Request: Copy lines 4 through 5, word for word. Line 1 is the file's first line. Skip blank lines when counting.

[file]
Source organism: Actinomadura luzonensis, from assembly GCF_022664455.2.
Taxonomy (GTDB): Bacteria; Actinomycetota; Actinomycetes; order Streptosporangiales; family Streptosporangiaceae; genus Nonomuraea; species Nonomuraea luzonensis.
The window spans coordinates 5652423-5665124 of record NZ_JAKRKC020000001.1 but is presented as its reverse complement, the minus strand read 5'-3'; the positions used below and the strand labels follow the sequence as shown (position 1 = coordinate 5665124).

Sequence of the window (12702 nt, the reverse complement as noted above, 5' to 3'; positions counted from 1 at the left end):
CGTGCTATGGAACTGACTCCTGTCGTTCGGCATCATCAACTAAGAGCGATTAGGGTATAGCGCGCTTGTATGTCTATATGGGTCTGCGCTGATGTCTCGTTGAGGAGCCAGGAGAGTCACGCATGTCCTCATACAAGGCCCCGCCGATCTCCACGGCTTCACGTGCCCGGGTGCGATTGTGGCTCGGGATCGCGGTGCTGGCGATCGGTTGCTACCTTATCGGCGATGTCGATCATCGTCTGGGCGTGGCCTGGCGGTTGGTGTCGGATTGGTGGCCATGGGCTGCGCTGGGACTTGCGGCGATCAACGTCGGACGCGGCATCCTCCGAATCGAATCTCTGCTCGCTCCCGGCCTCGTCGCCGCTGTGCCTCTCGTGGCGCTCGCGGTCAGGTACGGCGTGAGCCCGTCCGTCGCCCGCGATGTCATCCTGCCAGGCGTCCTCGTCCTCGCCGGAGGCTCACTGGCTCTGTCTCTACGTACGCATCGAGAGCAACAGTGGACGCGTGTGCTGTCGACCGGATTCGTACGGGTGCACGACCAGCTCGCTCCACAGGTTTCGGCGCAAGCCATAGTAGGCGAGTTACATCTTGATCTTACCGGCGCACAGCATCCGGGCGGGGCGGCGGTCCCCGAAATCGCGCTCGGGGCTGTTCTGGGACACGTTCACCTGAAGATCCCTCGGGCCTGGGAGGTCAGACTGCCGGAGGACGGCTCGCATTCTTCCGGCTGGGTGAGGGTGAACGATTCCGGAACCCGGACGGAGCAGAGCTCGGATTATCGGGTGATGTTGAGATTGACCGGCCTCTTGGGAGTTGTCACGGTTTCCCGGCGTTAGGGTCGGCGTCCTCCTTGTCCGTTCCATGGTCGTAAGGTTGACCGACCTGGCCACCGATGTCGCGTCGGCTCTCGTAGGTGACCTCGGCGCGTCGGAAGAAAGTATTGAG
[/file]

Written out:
Sequence of the window (12702 nt, the reverse complement as noted above, 5' to 3'; positions counted from 1 at the left end):
CGTGCTATGGAACTGACTCCTGTCGTTCGGCATCATCAACTAAGAGCGATTAGGGTATAGCGCGCTTGTATGTCTATATGGGTCTGCGCTGATGTCTCGTTGAGGAGCCAGGAGAGTCACGCATGTCCTCATACAAGGCCCCGCCGATCTCCACGGCTTCACGTGCCCGGGTGCGATTGTGGCTCGGGATCGCGGTGCTGGCGATCGGTTGCTACCTTATCGGCGATGTCGATCATCGTCTGGGCGTGGCCTGGCGGTTGGTGTCGGATTGGTGGCCATGGGCTGCGCTGGGACTTGCGGCGATCAACGTCGGACGCGGCATCCTCCGAATCGAATCTCTGCTCGCTCCCGGCCTCGTCGCCGCTGTGCCTCTCGTGGCGCTCGCGGTCAGGTACGGCGTGAGCCCGTCCGTCGCCCGCGATGTCATCCTGCCAGGCGTCCTCGTCCTCGCCGGAGGCTCACTGGCTCTGTCTCTACGTACGCATCGAGAGCAACAGTGGACGCGTGTGCTGTCGACCGGATTCGTACGGGTGCACGACCAGCTCGCTCCACAGGTTTCGGCGCAAGCCATAGTAGGCGAGTTACATCTTGATCTTACCGGCGCACAGCATCCGGGCGGGGCGGCGGTCCCCGAAATCGCGCTCGGGGCTGTTCTGGGACACGTTCACCTGAAGATCCCTCGGGCCTGGGAGGTCAGACTGCCGGAGGACGGCTCGCATTCTTCCGGCTGGGTGAGGGTGAACGATTCCGGAACCCGGACGGAGCAGAGCTCGGATTATCGGGTGATGTTGAGATTGACCGGCCTCTTGGGAGTTGTCACGGTTTCCCGGCGTTAGGGTCGGCGTCCTCCTTGTCCGTTCCATGGTCGTAAGGTTGACCGACCTGGCCACCGATGTCGCGTCGGCTCTCGTAGGTGACCTCGGCGCGTCGGAAGAAAGTATTGAG